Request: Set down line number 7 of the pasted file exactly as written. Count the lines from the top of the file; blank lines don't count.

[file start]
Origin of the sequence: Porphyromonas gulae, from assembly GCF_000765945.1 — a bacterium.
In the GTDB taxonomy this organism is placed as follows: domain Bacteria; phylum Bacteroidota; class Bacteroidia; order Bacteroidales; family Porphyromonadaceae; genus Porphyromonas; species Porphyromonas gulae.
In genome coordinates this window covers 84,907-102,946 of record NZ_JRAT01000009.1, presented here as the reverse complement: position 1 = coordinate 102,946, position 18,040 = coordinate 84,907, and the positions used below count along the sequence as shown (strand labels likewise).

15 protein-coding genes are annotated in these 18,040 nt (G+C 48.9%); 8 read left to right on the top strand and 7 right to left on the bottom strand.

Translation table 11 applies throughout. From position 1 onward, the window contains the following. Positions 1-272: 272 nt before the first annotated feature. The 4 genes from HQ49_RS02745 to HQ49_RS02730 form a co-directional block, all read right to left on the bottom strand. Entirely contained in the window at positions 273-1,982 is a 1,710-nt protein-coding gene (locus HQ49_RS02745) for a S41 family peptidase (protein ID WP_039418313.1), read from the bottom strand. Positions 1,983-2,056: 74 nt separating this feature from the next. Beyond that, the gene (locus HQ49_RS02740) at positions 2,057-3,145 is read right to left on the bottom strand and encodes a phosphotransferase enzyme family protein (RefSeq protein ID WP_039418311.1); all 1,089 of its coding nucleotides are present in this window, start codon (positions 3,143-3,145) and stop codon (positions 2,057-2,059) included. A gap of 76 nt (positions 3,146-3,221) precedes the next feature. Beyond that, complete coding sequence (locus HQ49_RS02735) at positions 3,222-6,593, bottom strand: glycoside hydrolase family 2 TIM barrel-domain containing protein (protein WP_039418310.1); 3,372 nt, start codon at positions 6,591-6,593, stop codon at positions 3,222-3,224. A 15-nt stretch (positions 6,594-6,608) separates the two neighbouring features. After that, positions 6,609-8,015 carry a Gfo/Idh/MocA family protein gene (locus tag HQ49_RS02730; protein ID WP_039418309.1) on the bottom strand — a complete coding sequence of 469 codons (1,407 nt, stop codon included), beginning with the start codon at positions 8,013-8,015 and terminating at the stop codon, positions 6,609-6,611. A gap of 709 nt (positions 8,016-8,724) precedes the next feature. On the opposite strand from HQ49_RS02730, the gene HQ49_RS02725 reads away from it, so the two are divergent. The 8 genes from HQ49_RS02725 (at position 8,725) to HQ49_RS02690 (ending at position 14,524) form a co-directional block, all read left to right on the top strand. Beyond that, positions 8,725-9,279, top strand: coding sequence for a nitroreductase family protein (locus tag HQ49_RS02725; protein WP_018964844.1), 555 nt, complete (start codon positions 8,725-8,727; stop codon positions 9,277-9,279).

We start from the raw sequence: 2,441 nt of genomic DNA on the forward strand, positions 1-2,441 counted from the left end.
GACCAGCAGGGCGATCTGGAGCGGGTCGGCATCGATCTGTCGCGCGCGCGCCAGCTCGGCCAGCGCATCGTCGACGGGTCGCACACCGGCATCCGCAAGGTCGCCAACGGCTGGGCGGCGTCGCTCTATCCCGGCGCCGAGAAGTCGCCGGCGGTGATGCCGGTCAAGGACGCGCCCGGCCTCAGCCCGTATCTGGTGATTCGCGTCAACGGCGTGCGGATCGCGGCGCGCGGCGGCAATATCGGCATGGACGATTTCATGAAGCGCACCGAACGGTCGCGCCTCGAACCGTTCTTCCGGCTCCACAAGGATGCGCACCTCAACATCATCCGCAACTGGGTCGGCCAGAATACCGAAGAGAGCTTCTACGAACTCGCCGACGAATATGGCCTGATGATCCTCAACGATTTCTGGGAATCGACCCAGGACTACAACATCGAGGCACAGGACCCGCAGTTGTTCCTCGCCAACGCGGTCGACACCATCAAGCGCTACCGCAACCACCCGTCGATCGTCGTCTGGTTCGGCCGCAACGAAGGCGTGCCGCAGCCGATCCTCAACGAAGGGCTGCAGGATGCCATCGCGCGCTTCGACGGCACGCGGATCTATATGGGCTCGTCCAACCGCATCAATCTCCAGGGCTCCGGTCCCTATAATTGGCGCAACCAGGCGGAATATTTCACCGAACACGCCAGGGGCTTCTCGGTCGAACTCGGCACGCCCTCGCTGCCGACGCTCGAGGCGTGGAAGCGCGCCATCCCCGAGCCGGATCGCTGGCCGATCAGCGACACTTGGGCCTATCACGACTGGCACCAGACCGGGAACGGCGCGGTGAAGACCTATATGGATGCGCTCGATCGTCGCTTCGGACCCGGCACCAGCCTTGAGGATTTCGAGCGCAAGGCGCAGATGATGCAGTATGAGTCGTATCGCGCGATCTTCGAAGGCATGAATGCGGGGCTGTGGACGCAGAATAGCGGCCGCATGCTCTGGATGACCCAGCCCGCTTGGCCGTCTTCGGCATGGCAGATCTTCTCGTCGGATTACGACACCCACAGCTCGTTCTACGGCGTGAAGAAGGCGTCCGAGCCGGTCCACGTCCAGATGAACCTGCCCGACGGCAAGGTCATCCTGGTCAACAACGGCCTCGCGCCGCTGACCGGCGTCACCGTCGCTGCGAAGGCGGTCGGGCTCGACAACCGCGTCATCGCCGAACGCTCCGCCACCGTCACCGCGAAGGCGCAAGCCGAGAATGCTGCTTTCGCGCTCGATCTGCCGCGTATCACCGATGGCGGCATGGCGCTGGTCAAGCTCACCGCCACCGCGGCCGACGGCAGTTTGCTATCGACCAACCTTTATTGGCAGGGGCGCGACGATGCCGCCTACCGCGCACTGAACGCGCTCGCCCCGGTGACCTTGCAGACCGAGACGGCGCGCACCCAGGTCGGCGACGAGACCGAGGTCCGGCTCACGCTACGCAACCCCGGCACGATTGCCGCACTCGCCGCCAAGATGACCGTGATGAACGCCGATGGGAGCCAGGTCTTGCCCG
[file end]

GACCAGCAGGGCGATCTGGAGCGGGTCGGCATCGATCTGTCGCGCGCGCGCCAGCTCGGCCAGCGCATCGTCGACGGGTCGCACACCGGCATCCGCAAGGTCGCCAACGGCTGGGCGGCGTCGCTCTATCCCGGCGCCGAGAAGTCGCCGGCGGTGATGCCGGTCAAGGACGCGCCCGGCCTCAGCCCGTATCTGGTGATTCGCGTCAACGGCGTGCGGATCGCGGCGCGCGGCGGCAATATCGGCATGGACGATTTCATGAAGCGCACCGAACGGTCGCGCCTCGAACCGTTCTTCCGGCTCCACAAGGATGCGCACCTCAACATCATCCGCAACTGGGTCGGCCAGAATACCGAAGAGAGCTTCTACGAACTCGCCGACGAATATGGCCTGATGATCCTCAACGATTTCTGGGAATCGACCCAGGACTACAACATCGAGGCACAGGACCCGCAGTTGTTCCTCGCCAACGCGGTCGACACCATCAAGCGCTACCGCAACCACCCGTCGATCGTCGTCTGGTTCGGCCGCAACGAAGGCGTGCCGCAGCCGATCCTCAACGAAGGGCTGCAGGATGCCATCGCGCGCTTCGACGGCACGCGGATCTATATGGGCTCGTCCAACCGCATCAATCTCCAGGGCTCCGGTCCCTATAATTGGCGCAACCAGGCGGAATATTTCACCGAACACGCCAGGGGCTTCTCGGTCGAACTCGGCACGCCCTCGCTGCCGACGCTCGAGGCGTGGAAGCGCGCCATCCCCGAGCCGGATCGCTGGCCGATCAGCGACACTTGGGCCTATCACGACTGGCACCAGACCGGGAACGGCGCGGTGAAGACCTATATGGATGCGCTCGATCGTCGCTTCGGACCCGGCACCAGCCTTGAGGATTTCGAGCGCAAGGCGCAGATGATGCAGTATGAGTCGTATCGCGCGATCTTCGAAGGCATGAATGCGGGGCTGTGGACGCAGAATAGCGGCCGCATGCTCTGGATGACCCAGCCCGCTTGGCCGTCTTCGGCATGGCAGATCTTCTCGTCGGATTACGACACCCACAGCTCGTTCTACGGCGTGAAGAAGGCGTCCGAGCCGGTCCACGTCCAGATGAACCTGCCCGACGGCAAGGTCATCCTGGTCAACAACGGCCTCGCGCCGCTGACCGGCGTCACCGTCGCTGCGAAGGCGGTCGGGCTCGACAACCGCGTCATCGCCGAACGCTCCGCCACCGTCACCGCGAAGGCGCAAGCCGAGAATGCTGCTTTCGCGCTCGATCTGCCGCGTATCACCGATGGCGGCATGGCGCTGGTCAAGCTCACCGCCACCGCGGCCGACGGCAGTTTGCTATCGACCAACCTTTATTGGCAGGGGCGCGACGATGCCGCCTACCGCGCACTGAACGCGCTCGCCCCGGTGACCTTGCAGACCGAGACGGCGCGCACCCAGGTCGGCGACGAGACCGAGGTCCGGCTCACGCTACGCAACCCCGGCACGATTGCCGCACTCGCCGCCAAGATGACCGTGATGAACGCCGATGGGAGCCAGGTCTTGCCCG